Is This Any Way To Ruin A Railroad?

PrintPrintEmailEmail

The Interstate Commerce Commission, using an antique statistical formula of its own contrivance, concluded in 1957 that the passenger service had for the previous seven years saddled the railroads with an annual deficit of more than five hundred million dollars. Since many of the biggest railroad companies were suffused with reel ink at the time, their officers indicted the traffic in passengers as an intolerable burden. On cue, spokesmen for the shippers likewise began to yowl that the passenger-train deficits were crippling the railroads and preventing them from the efficient discharge of their divine duty: to wit, the carriage of freight.

Responsive to these protests, the commission undertook to investigate the passenger-train deficit. The healings ambled along, like an accommodation local, from June 18, 1957, to June 23, 1958 (while the deficit itself, by the commission’s intricate formula of accounting, mounted in 1957 to an all-time record of $724,000,000); they served to convince at least the hearings examiner, Howard Hosmer, who predicted, “the parlor and sleeping-car service will have disappeared by 1965, and the coach service by 1970.”

That was precisely what most (but by no means all) lords of the railroads had hoped would be predicted. They had already besought Congress for relief, and in August, 1958, they had got it. An amendment (Section 13a) to the Interstate Commerce Act put a gratifying zip into the process by which passenger trains, whether interstate or intrastate, could be forever curtailed, cancelled, and discontinued. The extermination picked up speed and proceeded merrily apace—until all at once Senator Pell’s consarned plan burst into the public prints. Since then, the extermination has proceeded, but cautiously, more slowly, with greater difficulty, for now the other side of the debate has been given a hearing and respectful attention.

The opposition holds that the lords of the railroads are solely responsible for the deterioration of the passenger service, just as they have always been responsible for the uncivil and contemptuous treatment that has been the passenger’s traditional lot on most railloads. This argument has never been articulated or documented with as much skill as has the railroads’ argument, but at no time in the history of American railroads have passengers failed to remark the singular reluctance of railroad presidents to afford comfortable, even minimally decent accommodations. Whatever provides ease or convenience may subtract from financial profit, and the railroad president has ever been spurred by his natural greed for profit.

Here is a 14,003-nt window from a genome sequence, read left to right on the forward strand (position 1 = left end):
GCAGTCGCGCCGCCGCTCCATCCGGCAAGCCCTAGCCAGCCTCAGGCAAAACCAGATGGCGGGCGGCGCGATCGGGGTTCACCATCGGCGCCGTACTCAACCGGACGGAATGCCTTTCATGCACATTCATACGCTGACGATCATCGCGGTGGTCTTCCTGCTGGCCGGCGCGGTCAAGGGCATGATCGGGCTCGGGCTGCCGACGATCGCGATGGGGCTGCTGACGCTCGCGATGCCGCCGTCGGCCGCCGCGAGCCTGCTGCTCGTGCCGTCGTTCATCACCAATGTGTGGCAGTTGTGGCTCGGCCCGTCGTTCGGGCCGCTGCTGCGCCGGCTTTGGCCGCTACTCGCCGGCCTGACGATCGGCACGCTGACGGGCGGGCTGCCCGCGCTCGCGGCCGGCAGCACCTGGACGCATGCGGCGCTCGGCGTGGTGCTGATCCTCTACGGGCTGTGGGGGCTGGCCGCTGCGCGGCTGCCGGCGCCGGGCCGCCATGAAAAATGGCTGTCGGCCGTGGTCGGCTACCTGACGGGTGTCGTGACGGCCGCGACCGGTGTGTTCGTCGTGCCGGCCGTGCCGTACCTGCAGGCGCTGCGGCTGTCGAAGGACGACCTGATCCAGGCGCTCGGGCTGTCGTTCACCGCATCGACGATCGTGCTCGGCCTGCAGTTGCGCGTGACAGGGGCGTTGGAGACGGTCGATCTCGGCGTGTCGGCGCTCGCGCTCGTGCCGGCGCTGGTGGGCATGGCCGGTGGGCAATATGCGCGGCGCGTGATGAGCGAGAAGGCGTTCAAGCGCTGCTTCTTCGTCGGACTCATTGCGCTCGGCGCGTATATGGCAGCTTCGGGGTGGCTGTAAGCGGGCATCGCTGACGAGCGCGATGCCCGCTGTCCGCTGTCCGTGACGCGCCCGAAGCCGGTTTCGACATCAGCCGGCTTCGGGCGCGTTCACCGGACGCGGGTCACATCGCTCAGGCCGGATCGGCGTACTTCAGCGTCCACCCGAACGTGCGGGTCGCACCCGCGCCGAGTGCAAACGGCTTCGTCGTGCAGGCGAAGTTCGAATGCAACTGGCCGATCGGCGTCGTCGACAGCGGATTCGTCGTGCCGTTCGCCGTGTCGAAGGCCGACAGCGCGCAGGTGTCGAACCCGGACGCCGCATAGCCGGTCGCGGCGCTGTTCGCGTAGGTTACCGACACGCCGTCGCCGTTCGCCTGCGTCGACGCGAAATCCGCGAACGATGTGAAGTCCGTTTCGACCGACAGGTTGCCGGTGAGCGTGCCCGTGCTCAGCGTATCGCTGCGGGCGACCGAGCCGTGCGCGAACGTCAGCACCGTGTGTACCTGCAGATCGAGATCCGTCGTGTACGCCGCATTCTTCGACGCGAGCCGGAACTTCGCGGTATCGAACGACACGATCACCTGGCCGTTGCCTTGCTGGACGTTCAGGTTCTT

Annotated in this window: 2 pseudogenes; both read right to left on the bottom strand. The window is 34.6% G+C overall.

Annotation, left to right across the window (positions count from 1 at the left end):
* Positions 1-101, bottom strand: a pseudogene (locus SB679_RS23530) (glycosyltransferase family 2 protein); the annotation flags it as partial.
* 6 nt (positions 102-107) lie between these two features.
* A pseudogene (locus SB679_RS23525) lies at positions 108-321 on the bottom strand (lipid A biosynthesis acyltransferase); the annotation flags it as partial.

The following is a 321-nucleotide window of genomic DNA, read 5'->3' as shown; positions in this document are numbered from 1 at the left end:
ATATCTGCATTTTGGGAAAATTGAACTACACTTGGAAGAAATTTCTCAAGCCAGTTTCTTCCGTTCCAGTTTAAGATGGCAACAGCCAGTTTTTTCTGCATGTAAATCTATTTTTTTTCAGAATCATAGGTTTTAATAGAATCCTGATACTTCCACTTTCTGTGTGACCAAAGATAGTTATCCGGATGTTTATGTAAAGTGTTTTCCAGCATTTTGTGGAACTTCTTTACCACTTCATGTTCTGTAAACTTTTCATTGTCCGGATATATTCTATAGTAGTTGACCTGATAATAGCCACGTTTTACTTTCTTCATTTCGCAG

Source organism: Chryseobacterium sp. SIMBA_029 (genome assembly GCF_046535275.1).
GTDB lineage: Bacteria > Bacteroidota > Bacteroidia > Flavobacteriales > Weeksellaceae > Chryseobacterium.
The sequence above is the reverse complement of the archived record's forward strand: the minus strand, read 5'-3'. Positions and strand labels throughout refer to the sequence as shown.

The first truly radical change in the manufacture of railroad cars, when wood was replaced by steel, was made in 1894; it began, logically enough from the standpoint of the railroads, with freight cars. Not until fourteen years later, in 1908, did the PullmanStandard Car Manufacturing Company begin production of all-steel passenger cars. The company was obliged to make this extraordinary decision because of the very real hazard that steam locomotives, puffing up clouds of glowing sparks, might set afire the old wooden coaches if they were hauled through the tunnel the Pennsylvania was then building (to be opened in 1910) under the Hudson River from New Jersey to New York City.

The all-steel sleeping car came later, making a modest appearance in igio and no considerable splash until the mid-1920’s, when passenger revenues from Pullman cars were at their xenith. This was the car now considered high camp, the car that evokes memories of the romantic Nights of the Green Curtains. Only those of us who are in our forties or older can recall those sleepers, characterized so aptly as “rolling tenements.” They were ugly, uncomfortable dormitories, as lacking in privacy as a jailhouse. Each passenger rocked longitudinally in a berth cloaked only by a swaying curtain of a heavy dark-green fabric that might better have been used as an upholstery for the furniture in the lobbies of commercial hotels. At one end of each sleeper was the men’s room—one toilet, a pseudo-leathern couch, and a meager triad of communal washbasins, inadequately equipped with mirrors, in front of which a gaggle of salesmen customarily postured and prattled, exchanging jokes of an unexampled vulgarity; at the other end was the women’s room—similarly fitted, and littered witli someone elsc’s fare powder and someone elsc’s hair combings.

Spurred by concern for the comfort of their passengers, the railroad executives required that three improvements be made in these hideous sleeping cars: In 1924 receptacles for used razor blades were installed in the men’s rooms. In 1926 containers of fresh facial tissues were placed in some, but not all, of the women’s rooms. In iyay the water coolers were adjusted so that they would no longer overflow on the strip of carpeting in the corridors.

There was also the matter of air conditioning. One would think that the lords of the railroads would have snatched at air conditioning when it first became practical; would, even more likely, have themselves been first to conceive of it; for surely there are few surroundings in which the human being can more gratefully welcome a constant supply of cooled, clean air than a railroad coach drawn by a steam locomotive on a hot day. With windows closed, the passengers baked; with windows opened (presuming, of course, that someone had the Herculean strength required to open a coach window), the passengers were aspersed with soot and grime and coal dust, and their lungs filled with a noxious stench.